The model will probably require a few adjustments after conducting rolling tests. For this reason, two designs will be tested. The first is made of two sideframes and a bolster that are glued together. The second one is a 1-part complete truck.

Monday, July 27, 2020

CN Woodchip Car - Third Pre-Production Model

The last two weeks have been spend redrawing completely the 878000-series woodchip car to get it right. It was also the perfect occasion to think about how it would be printed, the level of details and how the thing can be assembled by modellers with various skill levels ranging from newcomers to skilled craftsmen.

This new pre-production model will feature 3 main parts: a 1-part body with sides and underframe details and 2 end parts including ladders and brake platform. Gluing them together will provide a complete model.

The modeller will have to add a few grabirons, glue the brake wheel, cement a brake rod and install standard Kadee couple boxes and S-2 Barber trucks. Ladders, brake housing, brake plaform and fullcrum are already printing and don't require assembly. Same thing for underframe brake reservoir, valve and other such things. I've also made the stirrups molded directly on the shell. I'll see if they are sturdy enough to be worth it, but from what I've seen, they should be fine. That said, more detail driven modellers will have the option to remove the stirrups and replace them with metal ones if desired.

As for brake rigging, I've provided none. The reason is simple: most modellers don't care about that while the ones that do care generally prefer to add the details themselves according to their own personal standard. So instead of providing a half-baked solution to both type of modellers, I prefer to offer a decent underframe upon which one can do exactly what he wants. I'll probably provide a brake rigging diagram for guidance. Also, holes in the underframe are provided to install air lines.  

Weight was certainly a problem for these open cars. While a neat underframe is always cool, these cars can be often seen travelling empty on layouts. Thus, I feel the interior should be as accurate as can be. It means I've design a recessed floor in the underframe which can hold a steel weight that brings the car within NMRA standards. The weight is then covered with a 1mm styrene sheet to hide everything and provide a smooth floor like the prototype.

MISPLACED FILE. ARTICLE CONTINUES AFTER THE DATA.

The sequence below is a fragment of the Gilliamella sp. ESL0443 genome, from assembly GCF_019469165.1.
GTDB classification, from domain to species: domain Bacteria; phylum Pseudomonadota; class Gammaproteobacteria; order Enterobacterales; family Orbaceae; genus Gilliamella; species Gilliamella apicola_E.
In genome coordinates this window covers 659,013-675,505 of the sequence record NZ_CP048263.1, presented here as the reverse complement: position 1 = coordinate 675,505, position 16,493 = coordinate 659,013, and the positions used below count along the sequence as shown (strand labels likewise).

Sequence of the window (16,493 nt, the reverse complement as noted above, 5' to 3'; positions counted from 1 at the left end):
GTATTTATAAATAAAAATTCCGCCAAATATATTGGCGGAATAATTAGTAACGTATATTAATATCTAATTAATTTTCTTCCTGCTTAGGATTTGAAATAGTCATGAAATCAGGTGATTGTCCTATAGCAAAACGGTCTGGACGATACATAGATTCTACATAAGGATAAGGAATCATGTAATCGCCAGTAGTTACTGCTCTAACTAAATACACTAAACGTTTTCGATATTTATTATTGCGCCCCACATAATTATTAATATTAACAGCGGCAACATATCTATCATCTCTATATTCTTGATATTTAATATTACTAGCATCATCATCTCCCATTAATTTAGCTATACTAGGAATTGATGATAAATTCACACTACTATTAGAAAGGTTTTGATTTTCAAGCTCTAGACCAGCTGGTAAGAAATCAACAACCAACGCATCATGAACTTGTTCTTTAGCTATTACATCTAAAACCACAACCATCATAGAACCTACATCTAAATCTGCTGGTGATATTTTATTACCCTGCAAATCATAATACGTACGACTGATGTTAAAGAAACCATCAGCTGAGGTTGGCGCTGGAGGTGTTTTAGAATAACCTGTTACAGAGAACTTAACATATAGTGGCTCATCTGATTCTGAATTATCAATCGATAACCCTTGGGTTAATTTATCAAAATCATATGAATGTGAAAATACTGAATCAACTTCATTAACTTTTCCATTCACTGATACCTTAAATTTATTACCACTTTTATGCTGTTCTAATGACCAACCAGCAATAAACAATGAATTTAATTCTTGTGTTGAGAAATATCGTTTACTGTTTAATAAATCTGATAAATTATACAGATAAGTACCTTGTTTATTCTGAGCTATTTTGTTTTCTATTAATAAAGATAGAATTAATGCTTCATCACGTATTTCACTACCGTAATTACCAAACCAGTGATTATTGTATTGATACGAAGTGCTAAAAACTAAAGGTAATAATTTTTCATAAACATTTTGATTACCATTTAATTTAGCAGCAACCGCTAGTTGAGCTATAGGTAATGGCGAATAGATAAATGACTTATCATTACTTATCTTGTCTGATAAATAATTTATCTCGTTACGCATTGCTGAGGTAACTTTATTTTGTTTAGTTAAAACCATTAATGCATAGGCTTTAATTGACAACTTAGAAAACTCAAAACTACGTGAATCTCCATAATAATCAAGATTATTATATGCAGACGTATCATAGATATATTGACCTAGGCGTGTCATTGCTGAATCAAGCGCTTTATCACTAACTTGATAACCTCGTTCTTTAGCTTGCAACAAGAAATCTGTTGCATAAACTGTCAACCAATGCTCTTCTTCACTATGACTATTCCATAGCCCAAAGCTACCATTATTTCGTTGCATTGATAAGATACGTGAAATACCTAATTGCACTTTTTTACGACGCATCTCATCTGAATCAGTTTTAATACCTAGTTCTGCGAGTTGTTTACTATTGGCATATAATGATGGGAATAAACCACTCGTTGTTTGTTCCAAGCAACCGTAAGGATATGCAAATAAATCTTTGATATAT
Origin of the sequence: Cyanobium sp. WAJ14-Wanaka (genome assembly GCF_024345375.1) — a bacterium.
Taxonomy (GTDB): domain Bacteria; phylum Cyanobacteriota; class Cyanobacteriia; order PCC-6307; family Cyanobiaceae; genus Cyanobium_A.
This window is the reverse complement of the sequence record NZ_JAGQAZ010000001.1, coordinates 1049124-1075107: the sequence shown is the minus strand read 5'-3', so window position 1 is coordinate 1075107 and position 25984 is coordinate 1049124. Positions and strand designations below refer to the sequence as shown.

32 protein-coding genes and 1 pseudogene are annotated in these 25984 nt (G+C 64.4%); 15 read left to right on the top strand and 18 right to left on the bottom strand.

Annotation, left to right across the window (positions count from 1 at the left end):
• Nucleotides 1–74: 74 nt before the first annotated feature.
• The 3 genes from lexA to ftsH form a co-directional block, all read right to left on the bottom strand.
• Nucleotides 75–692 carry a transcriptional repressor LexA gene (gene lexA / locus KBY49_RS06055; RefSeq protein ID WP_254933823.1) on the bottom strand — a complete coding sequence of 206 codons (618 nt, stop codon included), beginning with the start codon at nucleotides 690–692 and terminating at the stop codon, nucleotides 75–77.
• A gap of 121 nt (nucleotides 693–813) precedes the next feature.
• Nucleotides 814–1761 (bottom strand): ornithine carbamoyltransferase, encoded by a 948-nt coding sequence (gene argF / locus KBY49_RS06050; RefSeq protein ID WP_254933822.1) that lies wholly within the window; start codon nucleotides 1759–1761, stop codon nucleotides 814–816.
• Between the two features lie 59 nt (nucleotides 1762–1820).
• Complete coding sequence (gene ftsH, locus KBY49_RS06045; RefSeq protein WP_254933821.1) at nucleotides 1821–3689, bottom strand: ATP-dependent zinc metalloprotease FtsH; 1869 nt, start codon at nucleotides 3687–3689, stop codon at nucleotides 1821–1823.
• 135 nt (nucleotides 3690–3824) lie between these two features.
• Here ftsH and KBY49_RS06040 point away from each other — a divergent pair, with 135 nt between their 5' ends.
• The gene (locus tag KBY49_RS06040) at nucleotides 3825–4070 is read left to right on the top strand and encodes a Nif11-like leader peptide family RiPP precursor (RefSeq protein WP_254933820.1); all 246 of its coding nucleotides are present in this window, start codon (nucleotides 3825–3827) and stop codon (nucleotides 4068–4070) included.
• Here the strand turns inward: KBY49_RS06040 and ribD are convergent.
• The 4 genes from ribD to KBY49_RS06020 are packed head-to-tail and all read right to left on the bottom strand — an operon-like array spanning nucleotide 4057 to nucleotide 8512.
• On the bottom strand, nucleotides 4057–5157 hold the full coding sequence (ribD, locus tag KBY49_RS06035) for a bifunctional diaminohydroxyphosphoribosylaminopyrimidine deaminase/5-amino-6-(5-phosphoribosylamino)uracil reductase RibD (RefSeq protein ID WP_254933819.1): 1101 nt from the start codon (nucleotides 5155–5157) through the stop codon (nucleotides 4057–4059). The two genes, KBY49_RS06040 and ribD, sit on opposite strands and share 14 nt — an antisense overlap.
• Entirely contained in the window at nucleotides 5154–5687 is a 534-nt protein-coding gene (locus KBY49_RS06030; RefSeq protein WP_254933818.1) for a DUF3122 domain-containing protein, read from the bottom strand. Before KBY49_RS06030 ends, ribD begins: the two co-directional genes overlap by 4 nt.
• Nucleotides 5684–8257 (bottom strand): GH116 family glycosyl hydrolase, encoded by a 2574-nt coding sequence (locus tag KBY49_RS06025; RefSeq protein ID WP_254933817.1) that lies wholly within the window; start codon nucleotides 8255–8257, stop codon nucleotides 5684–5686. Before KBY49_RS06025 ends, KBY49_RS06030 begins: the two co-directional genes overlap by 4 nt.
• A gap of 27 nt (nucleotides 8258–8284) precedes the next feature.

For couplers, I originally designed quite complicated and nice boxes, but the thing is 3D printed resin can be brittle when you drive a screw in very thin-walled parts. Most of them broke on my pair of preivous pre-production models, so I've been advised to simply swith to Kadee. To be honest, the difference is barely noticeable, even under closer inspection.

So now I only need to get the printed version of these new pre-production models. As you can see, I've had to make a few compromises to take advantage of technology instead of fighting against it. In some sense, it has made the model easier to assemble and sturdier, which is a good thing. I know a few people will want many cars in their fleet and assembly should be relatively straightforward. I'm also happy the model can provide a good starting base for a fully detailed model. I took care to have coupler drawbar supports were required for this reason.